Be proactive, find them first. Scout greenhouses by using sticky cards, leaf inspections or random sampling techniques. Use this information as a basis for decisions for chemical applications. Start any control practice early, when the first whiteflies are detected. Control is difficult once populations have increased to high levels.
Biological Control. Several biological agents are available including predators (i.e. Orius, Delphastus, lacewing larvae, etc.), parasitoids (i.e. Eretmocerus, Encarsia, etc.) or pathogens (i.e. Beauveria bassiana, etc.). Check with suppliers on compatibility with chemicals and environmental requirements such as temperature, humidity, and daylength. In Florida, Bemisia tabaci is effectively managed on ornamentals and vegetables grown in greenhouses with Encaria transvena. Other potential management tools that you probably are not currently using. One area where nothing is currently being done to manage pests is during transit or shipping of plants. Drs. Lindquist, Oetting, and Osborne obtained significant whitefly reduction by treating whitefly infested cuttings and plants with insect pathogens just prior to boxing and shipping. A large grower could easily produce their own insect pathogens that would be used throughout the growing season in conjunction with all of the other pesticides being used. A couple of the largest growers in Florida are currently doing this. With fungi, it is not a typical case of using either chemical or biological control. YOU CAN USE BOTH ECONOMICALLY.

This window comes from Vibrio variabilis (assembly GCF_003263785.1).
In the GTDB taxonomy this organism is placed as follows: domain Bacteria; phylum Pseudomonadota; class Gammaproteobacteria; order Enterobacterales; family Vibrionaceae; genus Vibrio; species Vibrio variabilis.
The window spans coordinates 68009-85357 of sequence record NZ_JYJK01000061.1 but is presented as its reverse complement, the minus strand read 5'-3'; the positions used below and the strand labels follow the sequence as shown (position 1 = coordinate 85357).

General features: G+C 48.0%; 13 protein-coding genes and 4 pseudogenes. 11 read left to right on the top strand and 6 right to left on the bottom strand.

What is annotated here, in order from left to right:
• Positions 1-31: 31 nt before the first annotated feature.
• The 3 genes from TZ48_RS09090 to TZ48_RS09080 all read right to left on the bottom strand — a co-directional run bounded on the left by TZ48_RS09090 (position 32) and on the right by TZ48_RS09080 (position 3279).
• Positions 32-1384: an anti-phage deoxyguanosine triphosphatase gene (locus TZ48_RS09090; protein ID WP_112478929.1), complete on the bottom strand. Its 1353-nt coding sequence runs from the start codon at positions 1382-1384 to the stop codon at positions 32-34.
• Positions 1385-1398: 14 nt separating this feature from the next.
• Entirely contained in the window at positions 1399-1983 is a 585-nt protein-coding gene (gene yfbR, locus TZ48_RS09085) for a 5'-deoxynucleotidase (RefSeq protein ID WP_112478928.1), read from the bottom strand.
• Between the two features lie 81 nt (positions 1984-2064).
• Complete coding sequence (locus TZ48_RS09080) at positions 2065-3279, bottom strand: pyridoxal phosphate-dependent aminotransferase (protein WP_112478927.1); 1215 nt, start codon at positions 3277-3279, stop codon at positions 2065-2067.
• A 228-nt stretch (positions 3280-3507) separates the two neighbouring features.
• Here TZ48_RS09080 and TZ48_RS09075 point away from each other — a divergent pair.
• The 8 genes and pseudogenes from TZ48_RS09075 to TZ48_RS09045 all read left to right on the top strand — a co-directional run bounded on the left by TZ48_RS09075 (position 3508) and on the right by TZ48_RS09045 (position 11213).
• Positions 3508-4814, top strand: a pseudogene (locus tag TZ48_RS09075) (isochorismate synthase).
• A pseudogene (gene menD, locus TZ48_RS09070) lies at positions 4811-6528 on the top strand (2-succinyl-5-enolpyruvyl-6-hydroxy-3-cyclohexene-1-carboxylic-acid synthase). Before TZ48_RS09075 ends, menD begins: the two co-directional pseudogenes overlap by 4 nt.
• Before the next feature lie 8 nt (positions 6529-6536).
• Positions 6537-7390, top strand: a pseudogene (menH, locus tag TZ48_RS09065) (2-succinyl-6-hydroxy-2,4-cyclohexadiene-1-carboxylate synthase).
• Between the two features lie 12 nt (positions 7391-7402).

WHAT CAN YOU DO?
First of all, don't panic! Growers that have the Q-biotype in other parts of the world are still producing crops.
Go Back To The Basics And Fine Tune Your Whitefly IPM Program!
Scout- Determine the extent of any whitefly problems. Make sure everyone’s training is up to date and that employees are sensitized to the fact that not all whiteflies are the same. If any populations exist and the numbers or even their presence seems the least bit unusual FIND OUT WHAT YOU HAVE. Studies have shown that in a population that has both Q and B biotypes, increasing pesticide applications will only increase the proportion of the population that are the Q biotype.
Prevention- Don’t let new whiteflies into your operation. You may not be able to prevent movement into your nursery from outside sources but reduce your risk by inspecting new plant material in a secure place so that whiteflies don’t escape. Quarantine all new plant material introduced into your nursery.
Sanitation- Remove sources of infestation that might carry over populations from one season to the next.